To the Mother of a Rainbow Baby

Every day, you'll love your babies -- all of them -- just a little bit more, until one day, that love overtakes the pain.
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I am connected with many in the baby/child loss community, and in the last few months I've noticed a huge uptick in rainbow baby announcements. For those who don't know, a rainbow baby is a child who is born after a miscarriage, stillbirth, or infant/child loss -- the rainbow after the storm. Two of my children are rainbow babies -- my daughter Annabel was born after the death of my 17-month old daughter Madeline, and my son James came after a miscarriage -- so I have gone down this road twice before.

My first rainbow baby

Dear Rainbow Mom,

Congratulations on your baby! I know how hard it was to announce this baby, the complicated mix of jubilation and guilt. You want to be excited about this new life, but you want to be respectful toward the life who is no longer here. This is the tightrope you'll walk down for the rest of your life, but it will get easier.

It's OK to be afraid. It's OK to take it day-to-day. It's even OK if you're not excited. You've learned, in the worst possible way, that nothing in life is guaranteed. But it's also OK to have hope, and make plans. Yes, the baby deserves that, but so do you.

A baby after loss is scary. There's no such thing as a normal pregnancy pain after you've miscarried, no such thing as a normal sneeze after your baby has died. Be kind to yourself. Accept help when it is offered, and ask for it when you need it, even if it seems outlandish. For me, that meant asking someone to sit awake with the baby while I slept, because I couldn't physically rest unless I knew someone else was awake. I knew it was silly, but I literally couldn't relax without someone else's eyes on my child.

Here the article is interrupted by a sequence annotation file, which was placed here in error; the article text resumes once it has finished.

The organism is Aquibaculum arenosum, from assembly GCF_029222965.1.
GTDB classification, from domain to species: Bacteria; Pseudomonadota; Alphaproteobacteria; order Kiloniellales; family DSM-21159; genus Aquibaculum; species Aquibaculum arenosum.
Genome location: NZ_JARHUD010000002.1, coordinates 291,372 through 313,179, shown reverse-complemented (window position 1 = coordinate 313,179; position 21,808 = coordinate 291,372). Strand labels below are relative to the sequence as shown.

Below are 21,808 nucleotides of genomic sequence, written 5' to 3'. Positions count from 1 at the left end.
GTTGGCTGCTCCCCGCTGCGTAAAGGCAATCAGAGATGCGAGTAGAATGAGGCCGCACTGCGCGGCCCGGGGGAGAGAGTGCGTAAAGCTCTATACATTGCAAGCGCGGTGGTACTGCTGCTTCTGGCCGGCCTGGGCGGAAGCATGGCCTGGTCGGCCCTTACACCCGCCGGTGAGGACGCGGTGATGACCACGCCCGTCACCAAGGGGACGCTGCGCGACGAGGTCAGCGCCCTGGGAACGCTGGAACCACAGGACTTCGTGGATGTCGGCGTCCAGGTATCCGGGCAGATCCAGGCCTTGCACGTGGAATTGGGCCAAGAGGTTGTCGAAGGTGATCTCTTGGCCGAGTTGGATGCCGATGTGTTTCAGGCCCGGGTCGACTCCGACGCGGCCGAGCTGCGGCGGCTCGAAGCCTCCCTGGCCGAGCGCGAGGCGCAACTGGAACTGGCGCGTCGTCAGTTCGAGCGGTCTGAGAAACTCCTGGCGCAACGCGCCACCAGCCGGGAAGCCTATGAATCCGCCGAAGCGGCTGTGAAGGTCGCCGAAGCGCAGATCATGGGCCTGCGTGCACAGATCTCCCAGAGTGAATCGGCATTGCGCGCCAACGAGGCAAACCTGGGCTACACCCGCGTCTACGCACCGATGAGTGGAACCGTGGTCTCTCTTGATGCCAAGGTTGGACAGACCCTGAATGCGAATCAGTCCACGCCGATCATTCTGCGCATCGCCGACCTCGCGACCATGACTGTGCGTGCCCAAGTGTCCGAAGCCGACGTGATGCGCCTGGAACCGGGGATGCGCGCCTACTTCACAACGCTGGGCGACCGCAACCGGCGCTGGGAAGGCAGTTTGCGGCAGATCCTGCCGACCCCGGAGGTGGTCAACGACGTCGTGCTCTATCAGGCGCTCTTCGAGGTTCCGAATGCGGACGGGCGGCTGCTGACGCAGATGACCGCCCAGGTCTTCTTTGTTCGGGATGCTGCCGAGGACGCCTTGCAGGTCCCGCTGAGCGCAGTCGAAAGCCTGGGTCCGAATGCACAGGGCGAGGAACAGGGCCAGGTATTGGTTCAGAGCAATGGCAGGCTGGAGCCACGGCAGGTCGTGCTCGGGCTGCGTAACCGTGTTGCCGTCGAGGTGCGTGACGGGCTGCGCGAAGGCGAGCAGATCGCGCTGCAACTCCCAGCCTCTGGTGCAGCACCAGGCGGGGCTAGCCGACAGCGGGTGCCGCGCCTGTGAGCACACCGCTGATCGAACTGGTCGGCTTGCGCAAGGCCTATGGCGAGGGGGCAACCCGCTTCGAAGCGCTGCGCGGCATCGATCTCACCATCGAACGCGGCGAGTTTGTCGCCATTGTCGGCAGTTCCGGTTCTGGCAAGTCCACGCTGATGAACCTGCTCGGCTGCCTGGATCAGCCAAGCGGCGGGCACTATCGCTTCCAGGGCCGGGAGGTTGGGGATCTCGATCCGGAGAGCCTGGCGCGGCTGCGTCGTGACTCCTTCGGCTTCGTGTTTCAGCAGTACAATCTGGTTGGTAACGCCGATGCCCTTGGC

Even the practical things are complicated. Will you be able to handle giving your new baby items from your deceased child? Even if that child never had the chance to use them? You'll resent that you don't get to look at these things as normal hand-me-downs instead of the few cherished possessions your child left behind -- yet another reminder of how unfair life is.

There will, of course, be people who assume that with the arrival of a new baby, you are "better." They won't get why you're "still sad." There will be others who think you're a terrible person for daring to go forward with your life, as if having another baby means you're replacing the one who is gone. These people will never understand. Aren't they lucky? Ignore them.

The day Annabel was born was one of the best days of my life. The day we brought her home was one of the hardest. My emotions, fueled by postpartum hormones, were all over the place, and I was completely unprepared. I sobbed onto the top of her tiny head a lot. My heart was swelling and breaking simultaneously, and it overwhelmed me. I urge you to have a support system in place. Be it a doctor, therapist, grief group, friend, or another Rainbow Mom, make sure you have a net in advance, because then they will catch you before you even realize you're falling.

In the last six and a half years, I've learned that life can still be good (even great) after unthinkable loss. There was a time when I would have been horrified to even type that sentence, but now I can write it knowing it's true, although I'm still working through the associated guilt.

Every day, you will be able to breathe a little bit deeper. Every day, you'll love your babies -- all of them -- just a little bit more, until one day, that love overtakes the pain.

Congratulations on your beautiful rainbow.

My second rainbow baby

This post originally appeared on The Spohrs Are Multiplying.

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